It is with some fascination and more than a little apprehension that we continue to track the headlong progress made by the Open Travel Alliance, already conveniently referred to as OTA by those conversant with the concept of universal Internet communications capability.

Back in June, when we first commented on OTA, we decried the decision by the newly formed entity, primarily representing airlines, hotels and car rental chains, to exclude agents and their associations from the initial efforts to develop a Web protocol or language that would facilitate the sharing and transmission of travel data by any number of travel vendors.

About a month later, we applauded the news that OTA, responding to complaints from the trade, had restructured its organization to welcome travel agent participation in its decision-making process. At the same time, we reserved judgment on whether OTA's "new inclusiveness truly heralds the advent of a meaningful vendor-agent relationship."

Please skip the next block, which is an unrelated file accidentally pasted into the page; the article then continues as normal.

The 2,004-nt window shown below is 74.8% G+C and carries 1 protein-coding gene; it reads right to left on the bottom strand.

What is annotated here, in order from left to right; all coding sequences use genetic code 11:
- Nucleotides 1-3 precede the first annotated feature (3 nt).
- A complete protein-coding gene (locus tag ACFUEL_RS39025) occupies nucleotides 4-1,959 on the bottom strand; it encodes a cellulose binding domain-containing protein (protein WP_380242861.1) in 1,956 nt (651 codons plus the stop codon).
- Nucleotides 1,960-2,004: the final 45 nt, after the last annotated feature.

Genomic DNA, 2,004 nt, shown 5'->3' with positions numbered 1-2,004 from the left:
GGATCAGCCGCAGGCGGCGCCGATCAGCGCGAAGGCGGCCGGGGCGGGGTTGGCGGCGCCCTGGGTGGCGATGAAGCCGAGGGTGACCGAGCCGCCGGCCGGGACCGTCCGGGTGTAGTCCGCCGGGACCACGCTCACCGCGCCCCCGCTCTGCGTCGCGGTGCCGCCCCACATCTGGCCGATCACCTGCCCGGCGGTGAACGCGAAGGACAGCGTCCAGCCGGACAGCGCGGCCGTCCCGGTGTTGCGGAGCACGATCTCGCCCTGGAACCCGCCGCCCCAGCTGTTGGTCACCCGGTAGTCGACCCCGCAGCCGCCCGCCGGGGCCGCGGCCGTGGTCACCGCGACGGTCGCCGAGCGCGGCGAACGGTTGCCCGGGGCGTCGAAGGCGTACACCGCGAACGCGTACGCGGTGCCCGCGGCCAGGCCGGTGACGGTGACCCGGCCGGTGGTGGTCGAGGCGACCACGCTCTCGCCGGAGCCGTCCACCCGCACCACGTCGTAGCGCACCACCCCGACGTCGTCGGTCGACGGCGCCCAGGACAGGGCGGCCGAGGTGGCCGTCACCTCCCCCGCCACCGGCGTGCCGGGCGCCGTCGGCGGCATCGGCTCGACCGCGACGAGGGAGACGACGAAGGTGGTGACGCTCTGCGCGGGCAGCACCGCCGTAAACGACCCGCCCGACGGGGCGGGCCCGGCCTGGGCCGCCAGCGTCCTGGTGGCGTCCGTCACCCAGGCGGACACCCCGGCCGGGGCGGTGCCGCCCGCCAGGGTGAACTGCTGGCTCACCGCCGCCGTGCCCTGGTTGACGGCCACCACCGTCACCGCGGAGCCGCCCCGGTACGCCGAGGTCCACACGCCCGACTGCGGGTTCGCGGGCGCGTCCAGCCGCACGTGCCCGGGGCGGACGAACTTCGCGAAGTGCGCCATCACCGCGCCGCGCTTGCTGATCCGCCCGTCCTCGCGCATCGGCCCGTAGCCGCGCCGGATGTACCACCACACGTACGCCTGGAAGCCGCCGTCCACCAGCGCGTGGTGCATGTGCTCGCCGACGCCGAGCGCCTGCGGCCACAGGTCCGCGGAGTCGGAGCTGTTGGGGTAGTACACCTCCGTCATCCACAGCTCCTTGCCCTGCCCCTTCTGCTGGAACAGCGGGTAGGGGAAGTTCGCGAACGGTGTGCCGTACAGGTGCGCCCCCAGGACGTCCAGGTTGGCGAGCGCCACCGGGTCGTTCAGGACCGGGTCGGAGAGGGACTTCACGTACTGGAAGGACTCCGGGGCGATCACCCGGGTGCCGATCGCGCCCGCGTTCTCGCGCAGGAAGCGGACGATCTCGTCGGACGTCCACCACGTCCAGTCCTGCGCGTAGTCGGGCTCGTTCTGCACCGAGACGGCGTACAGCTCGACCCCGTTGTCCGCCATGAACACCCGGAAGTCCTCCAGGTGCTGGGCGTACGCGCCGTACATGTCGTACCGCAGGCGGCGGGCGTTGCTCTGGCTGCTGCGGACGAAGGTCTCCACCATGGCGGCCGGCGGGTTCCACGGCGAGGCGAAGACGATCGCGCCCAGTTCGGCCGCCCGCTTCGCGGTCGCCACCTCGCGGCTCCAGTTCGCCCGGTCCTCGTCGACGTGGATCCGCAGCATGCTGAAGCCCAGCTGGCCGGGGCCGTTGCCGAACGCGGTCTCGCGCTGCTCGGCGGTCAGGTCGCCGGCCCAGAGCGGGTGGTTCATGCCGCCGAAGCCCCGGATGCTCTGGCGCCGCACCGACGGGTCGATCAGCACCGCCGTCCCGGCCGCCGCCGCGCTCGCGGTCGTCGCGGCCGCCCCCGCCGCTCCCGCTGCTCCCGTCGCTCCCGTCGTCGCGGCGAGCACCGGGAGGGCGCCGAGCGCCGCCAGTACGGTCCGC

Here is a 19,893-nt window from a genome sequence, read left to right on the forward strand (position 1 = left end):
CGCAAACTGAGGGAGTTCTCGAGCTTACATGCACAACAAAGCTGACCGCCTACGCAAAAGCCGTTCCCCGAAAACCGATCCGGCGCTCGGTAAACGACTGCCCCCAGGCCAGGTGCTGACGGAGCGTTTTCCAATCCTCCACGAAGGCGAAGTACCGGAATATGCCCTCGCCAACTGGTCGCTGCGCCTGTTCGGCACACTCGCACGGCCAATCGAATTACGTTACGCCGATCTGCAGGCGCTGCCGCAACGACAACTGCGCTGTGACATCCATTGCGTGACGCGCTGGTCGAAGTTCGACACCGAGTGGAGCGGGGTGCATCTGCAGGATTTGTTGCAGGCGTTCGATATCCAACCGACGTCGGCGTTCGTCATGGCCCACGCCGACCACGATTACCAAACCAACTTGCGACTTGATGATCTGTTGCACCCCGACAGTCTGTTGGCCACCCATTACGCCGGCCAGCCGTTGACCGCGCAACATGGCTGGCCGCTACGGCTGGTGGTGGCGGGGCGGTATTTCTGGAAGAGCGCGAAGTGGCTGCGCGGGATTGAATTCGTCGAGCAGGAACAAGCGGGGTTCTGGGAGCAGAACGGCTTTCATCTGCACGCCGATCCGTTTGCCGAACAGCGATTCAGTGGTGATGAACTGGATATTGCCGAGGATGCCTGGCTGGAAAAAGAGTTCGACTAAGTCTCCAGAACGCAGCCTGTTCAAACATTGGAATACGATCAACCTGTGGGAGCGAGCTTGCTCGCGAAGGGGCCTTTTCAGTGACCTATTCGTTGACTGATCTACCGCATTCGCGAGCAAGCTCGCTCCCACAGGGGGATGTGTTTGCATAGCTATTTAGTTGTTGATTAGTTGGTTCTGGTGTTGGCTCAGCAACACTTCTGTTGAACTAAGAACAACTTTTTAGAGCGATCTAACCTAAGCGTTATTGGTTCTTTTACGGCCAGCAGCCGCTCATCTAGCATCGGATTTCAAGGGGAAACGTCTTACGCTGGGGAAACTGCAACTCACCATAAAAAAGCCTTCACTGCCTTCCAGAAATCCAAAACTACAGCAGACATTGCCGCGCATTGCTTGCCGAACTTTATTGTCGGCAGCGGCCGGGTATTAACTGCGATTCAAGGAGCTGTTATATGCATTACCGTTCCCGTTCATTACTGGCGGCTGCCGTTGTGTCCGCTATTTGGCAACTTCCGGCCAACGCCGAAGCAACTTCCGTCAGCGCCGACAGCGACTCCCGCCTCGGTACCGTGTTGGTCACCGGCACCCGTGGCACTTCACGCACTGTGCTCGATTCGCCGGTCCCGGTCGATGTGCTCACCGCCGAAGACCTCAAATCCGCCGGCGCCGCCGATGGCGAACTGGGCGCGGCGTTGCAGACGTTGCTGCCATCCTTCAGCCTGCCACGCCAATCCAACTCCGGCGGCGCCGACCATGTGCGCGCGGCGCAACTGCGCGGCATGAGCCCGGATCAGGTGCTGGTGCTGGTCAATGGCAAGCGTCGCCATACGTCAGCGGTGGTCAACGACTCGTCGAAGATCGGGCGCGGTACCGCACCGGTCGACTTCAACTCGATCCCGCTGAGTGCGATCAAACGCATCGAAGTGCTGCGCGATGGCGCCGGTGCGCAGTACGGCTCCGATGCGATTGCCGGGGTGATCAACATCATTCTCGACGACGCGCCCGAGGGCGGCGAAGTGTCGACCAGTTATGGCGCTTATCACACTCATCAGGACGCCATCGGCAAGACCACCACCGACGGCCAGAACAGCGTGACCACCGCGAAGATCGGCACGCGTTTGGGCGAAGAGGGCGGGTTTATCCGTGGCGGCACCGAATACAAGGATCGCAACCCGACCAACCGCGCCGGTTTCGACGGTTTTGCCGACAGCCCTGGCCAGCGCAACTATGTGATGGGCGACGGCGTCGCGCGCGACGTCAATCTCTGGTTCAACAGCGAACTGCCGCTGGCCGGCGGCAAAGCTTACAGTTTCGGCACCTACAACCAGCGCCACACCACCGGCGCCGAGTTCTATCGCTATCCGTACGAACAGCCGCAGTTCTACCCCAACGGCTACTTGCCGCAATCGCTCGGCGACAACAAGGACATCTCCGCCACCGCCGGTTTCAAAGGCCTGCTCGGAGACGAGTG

We still do.

But with the recent announcement by the alliance that it plans to release the first version of its e-commerce protocol within a few weeks, it seems clear that we will soon get our first inkling of where this project is heading and what its impact on the trade will be.

Certainly, if OTA's new digital design works as designed and enables suppliers to tag-team the likes of a traveler's credit card info, frequent flyer data, and hotel and rental-car preferences into a so-called Super PNR, travel agents have ample cause to wonder if they will end up the odd man out in an exclusive and enhanced relationship between consumers and vendors.

It seems to us, after all, that anything that enhances the direct communication of proprietary information through devices such as cell phones, laptops and PDAs, regardless of their operating systems -- a goal of the new protocol -- is sure to enhance the prospects of supplier bypass.

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